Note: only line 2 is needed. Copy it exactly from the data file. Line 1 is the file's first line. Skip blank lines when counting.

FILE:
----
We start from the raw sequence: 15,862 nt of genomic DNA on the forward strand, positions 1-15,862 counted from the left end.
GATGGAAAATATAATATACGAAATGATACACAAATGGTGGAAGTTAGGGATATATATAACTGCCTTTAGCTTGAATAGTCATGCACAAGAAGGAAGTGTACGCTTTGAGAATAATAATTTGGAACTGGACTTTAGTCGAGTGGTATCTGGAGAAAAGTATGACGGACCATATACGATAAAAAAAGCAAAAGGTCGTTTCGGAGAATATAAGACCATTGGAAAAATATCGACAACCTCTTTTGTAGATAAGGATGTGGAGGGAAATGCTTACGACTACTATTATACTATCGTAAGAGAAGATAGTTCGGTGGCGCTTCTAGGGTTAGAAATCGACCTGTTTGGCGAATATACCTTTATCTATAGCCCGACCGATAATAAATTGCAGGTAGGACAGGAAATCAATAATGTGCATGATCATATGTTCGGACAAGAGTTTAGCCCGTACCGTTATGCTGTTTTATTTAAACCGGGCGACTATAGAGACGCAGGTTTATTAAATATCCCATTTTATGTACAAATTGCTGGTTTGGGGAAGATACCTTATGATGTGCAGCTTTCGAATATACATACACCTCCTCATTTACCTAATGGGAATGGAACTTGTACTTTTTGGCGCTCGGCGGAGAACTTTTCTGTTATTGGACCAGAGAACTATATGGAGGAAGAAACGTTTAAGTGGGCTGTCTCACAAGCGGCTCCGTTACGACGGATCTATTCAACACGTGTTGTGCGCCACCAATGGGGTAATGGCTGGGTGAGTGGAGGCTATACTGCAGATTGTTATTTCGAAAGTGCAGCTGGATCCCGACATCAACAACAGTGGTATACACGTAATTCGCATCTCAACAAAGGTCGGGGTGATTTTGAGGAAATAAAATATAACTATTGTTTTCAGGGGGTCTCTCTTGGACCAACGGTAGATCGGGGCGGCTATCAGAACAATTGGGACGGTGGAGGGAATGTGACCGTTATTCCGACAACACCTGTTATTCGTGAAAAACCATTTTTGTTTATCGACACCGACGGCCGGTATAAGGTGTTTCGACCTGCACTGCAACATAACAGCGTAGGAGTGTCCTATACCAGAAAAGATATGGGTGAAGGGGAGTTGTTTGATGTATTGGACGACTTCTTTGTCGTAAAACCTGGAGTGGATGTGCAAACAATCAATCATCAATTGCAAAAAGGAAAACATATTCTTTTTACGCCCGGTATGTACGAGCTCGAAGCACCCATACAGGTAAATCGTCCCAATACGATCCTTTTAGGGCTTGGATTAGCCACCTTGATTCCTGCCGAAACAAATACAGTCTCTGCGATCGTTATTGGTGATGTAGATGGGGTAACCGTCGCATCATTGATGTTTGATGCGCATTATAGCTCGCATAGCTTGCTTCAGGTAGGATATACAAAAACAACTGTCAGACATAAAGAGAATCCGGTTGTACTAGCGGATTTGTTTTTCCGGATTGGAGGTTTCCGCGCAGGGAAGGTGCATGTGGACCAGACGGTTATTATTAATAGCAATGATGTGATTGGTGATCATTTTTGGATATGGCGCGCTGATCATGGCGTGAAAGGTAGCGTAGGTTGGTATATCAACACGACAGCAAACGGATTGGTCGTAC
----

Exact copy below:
GATGGAAAATATAATATACGAAATGATACACAAATGGTGGAAGTTAGGGATATATATAACTGCCTTTAGCTTGAATAGTCATGCACAAGAAGGAAGTGTACGCTTTGAGAATAATAATTTGGAACTGGACTTTAGTCGAGTGGTATCTGGAGAAAAGTATGACGGACCATATACGATAAAAAAAGCAAAAGGTCGTTTCGGAGAATATAAGACCATTGGAAAAATATCGACAACCTCTTTTGTAGATAAGGATGTGGAGGGAAATGCTTACGACTACTATTATACTATCGTAAGAGAAGATAGTTCGGTGGCGCTTCTAGGGTTAGAAATCGACCTGTTTGGCGAATATACCTTTATCTATAGCCCGACCGATAATAAATTGCAGGTAGGACAGGAAATCAATAATGTGCATGATCATATGTTCGGACAAGAGTTTAGCCCGTACCGTTATGCTGTTTTATTTAAACCGGGCGACTATAGAGACGCAGGTTTATTAAATATCCCATTTTATGTACAAATTGCTGGTTTGGGGAAGATACCTTATGATGTGCAGCTTTCGAATATACATACACCTCCTCATTTACCTAATGGGAATGGAACTTGTACTTTTTGGCGCTCGGCGGAGAACTTTTCTGTTATTGGACCAGAGAACTATATGGAGGAAGAAACGTTTAAGTGGGCTGTCTCACAAGCGGCTCCGTTACGACGGATCTATTCAACACGTGTTGTGCGCCACCAATGGGGTAATGGCTGGGTGAGTGGAGGCTATACTGCAGATTGTTATTTCGAAAGTGCAGCTGGATCCCGACATCAACAACAGTGGTATACACGTAATTCGCATCTCAACAAAGGTCGGGGTGATTTTGAGGAAATAAAATATAACTATTGTTTTCAGGGGGTCTCTCTTGGACCAACGGTAGATCGGGGCGGCTATCAGAACAATTGGGACGGTGGAGGGAATGTGACCGTTATTCCGACAACACCTGTTATTCGTGAAAAACCATTTTTGTTTATCGACACCGACGGCCGGTATAAGGTGTTTCGACCTGCACTGCAACATAACAGCGTAGGAGTGTCCTATACCAGAAAAGATATGGGTGAAGGGGAGTTGTTTGATGTATTGGACGACTTCTTTGTCGTAAAACCTGGAGTGGATGTGCAAACAATCAATCATCAATTGCAAAAAGGAAAACATATTCTTTTTACGCCCGGTATGTACGAGCTCGAAGCACCCATACAGGTAAATCGTCCCAATACGATCCTTTTAGGGCTTGGATTAGCCACCTTGATTCCTGCCGAAACAAATACAGTCTCTGCGATCGTTATTGGTGATGTAGATGGGGTAACCGTCGCATCATTGATGTTTGATGCGCATTATAGCTCGCATAGCTTGCTTCAGGTAGGATATACAAAAACAACTGTCAGACATAAAGAGAATCCGGTTGTACTAGCGGATTTGTTTTTCCGGATTGGAGGTTTCCGCGCAGGGAAGGTGCATGTGGACCAGACGGTTATTATTAATAGCAATGATGTGATTGGTGATCATTTTTGGATATGGCGCGCTGATCATGGCGTGAAAGGTAGCGTAGGTTGGTATATCAACACGACAGCAAACGGATTGGTCGTAC